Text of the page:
Motorist denies causing the death of a cyclist during rush hour traffic following Britain's first crowdfunded prosecution backed by the crash victim's BBC journalist daughter
- Driver and cyclist collided on Regent's Street, London in 2014
- Metropolitan Police decided not to refer the case to prosecutors
- Family of man killed used fundraising website to pay for private case
- Motorist appears in court and denies causing death by careless driving
Gail Purcell faces a trial for causing death by careless driving after a private prosecution funded partly by a JustGiving webpage
A woman is to face an Old Bailey trial next April for causing the death of a cyclist in what is believed to be the first crowdfunded private prosecution in British legal history.
Gail Purcell, 58, allegedly hit cyclist Mick Mason from behind, causing a traumatic brain injury, during the evening rush hour on February 25, 2014.
The 70-year-old teacher was cycling home along Regent Street in central London when he came into contact with Purcell's black Nissan Juke.
Mr Mason suffered a serious injury to his brain and never regained consciousness, dying 19 days later after being taken off life support on March 14.
Purcell had stopped at the scene but told police officers she had not seen Mt Brown but 'just heard an impact'.
Today, she denied one count of causing death by careless driving during a short hearing at the Old Bailey.
Purcell, dressed all in black, clasped her hands as she entered her plea.
Prosecutor Tim Godfrey said: 'Your lordship will be aware the case concerns a road traffic accident on Regent Street.'
Judge John Bevan set a trial date for 3 April and asked: 'This is a prosecution brought by whom?'
Mr Godfrey replied: 'It's a charity, the Cyclists' Defence Fund.'
Mick Mason died after coming off his bike in Regent's Street in February 2014
Mr Mason's family, including his daughter Anna Tatton-Brown, decided to bring a private prosecution after the Metropolitan Police did not refer to case to prosecutors
The Metropolitan Police twice decided not to refer the case to the Crown Prosecution Service
Mr Mason's family, including his daughter BBC journalist Anna Tatton-Brown, decided to go ahead with a private prosecution and raised £60,000.
A Justgiving page was set up to raise money for the legal costs by charity Cycling UK's Cyclists' Defence Fund (CDF).
The CDF and Cycling UK brought the private prosecution following donations from more than 1,600 supporters who helped raise over £60,000 towards case costs.
The CDF, a campaigning body that defends the rights of cyclists was set up in 2001 by Cycling UK in response to the case of Darren Coombes, a nine-year-old cyclist who suffered brain damage from a collision with a motorist.
Judge Bevan said: 'You must attend on the 3 April or in such other dates that the trial is fixed for because your bail is to attend your trial, and if you don't attend the trial could go on without you.'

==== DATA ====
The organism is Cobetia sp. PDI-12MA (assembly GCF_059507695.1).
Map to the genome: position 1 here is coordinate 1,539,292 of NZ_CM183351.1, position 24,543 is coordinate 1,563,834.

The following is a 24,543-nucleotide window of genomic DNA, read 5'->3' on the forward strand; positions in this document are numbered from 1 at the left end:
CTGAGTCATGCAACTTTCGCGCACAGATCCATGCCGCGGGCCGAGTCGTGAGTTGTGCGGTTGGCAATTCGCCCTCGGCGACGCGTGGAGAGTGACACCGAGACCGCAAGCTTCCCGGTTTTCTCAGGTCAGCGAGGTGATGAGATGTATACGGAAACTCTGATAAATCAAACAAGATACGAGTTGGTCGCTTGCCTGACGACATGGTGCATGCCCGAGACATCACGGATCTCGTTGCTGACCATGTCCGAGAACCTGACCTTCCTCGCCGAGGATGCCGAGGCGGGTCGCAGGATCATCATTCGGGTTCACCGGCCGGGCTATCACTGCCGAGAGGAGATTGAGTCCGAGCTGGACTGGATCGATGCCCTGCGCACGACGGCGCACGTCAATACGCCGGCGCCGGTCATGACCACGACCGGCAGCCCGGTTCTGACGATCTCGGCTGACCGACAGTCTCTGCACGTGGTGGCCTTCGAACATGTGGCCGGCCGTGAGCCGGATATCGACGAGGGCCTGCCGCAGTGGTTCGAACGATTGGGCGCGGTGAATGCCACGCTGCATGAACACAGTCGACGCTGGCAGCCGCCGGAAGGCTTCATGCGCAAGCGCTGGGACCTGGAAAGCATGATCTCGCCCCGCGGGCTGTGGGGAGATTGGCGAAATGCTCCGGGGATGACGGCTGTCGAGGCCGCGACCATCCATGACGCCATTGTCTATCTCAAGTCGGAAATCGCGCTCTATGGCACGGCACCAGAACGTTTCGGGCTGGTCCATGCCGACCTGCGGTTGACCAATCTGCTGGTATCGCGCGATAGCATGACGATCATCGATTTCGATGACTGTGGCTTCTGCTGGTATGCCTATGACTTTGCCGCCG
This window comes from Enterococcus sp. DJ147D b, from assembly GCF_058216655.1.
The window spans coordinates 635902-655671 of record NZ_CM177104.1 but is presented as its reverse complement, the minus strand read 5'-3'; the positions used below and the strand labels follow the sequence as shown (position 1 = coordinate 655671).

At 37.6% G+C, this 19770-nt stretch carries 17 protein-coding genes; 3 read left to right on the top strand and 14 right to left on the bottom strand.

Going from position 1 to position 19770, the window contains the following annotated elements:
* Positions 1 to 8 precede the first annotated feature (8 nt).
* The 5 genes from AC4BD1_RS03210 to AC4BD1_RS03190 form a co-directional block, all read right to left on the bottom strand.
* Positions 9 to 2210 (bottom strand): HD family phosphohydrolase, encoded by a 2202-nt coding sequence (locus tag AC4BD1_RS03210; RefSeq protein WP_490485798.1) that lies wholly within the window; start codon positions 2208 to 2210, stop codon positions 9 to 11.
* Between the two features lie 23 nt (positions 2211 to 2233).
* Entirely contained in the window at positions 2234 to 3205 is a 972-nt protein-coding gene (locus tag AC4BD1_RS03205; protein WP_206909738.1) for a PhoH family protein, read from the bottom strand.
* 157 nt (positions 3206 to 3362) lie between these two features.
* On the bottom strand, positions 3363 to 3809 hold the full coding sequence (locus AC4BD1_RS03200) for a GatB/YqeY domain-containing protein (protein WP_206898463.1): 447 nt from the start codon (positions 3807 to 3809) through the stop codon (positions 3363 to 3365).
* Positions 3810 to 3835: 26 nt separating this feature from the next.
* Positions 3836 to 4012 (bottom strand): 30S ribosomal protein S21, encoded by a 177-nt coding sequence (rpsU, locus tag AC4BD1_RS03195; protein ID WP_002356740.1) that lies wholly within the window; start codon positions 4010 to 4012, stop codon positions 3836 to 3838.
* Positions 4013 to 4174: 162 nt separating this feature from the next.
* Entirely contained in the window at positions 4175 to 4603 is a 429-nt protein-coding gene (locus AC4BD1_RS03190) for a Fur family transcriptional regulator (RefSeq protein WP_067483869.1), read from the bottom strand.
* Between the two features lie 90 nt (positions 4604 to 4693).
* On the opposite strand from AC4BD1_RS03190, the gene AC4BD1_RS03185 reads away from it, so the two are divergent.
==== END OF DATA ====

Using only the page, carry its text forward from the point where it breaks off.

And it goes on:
Thousands have been raised to fund the prosecution on the JustGiving fundraising website
Purcell, of St Albans, Hertfordshire, was released on unconditional bail ahead of her Old Bailey trial on 3 April.
Deputy coroner Dr William Dolman ruled that Mr Mason died as the result of an 'accident' at the inquest into his death.
Duncan Dollimore, a coordinator for the Cyclists Defence Fund, previously said: 'We are not aware of crowdfunding of this nature to provide a prescution like this.'
WHAT IS A PRIVATE PROSECUTION?
The right to bring a private prosecution dates back to the earliest days of the legal system. Under UK law, anyone has the right to bring a private prosecution in front of the criminal courts.Cases have historically been rare due to the high costs involved in investigating and pursuing such cases.
Legal aid is not available for private prosecutions, meaning they have to be paid for by the alleged victim.
There are a number of organisations that regularly prosecute cases before the courts but do so as private individuals, using the right of any individual to bring a private prosecution. One example is the RSPCA.
According to CPS guidance, there is nothing wrong in allowing a private prosecution to run its course through to verdict and sentence.
There is no requirement for the CPS to take over a private prosecution. The fact that a private prosecution succeeds is not an indication that the case should have been prosecuted by the CPS, it says.
However, the Director of Public Prosecutions (DPP) has the power to take over private prosecutions and there will be times when the CPS will exercise this power.
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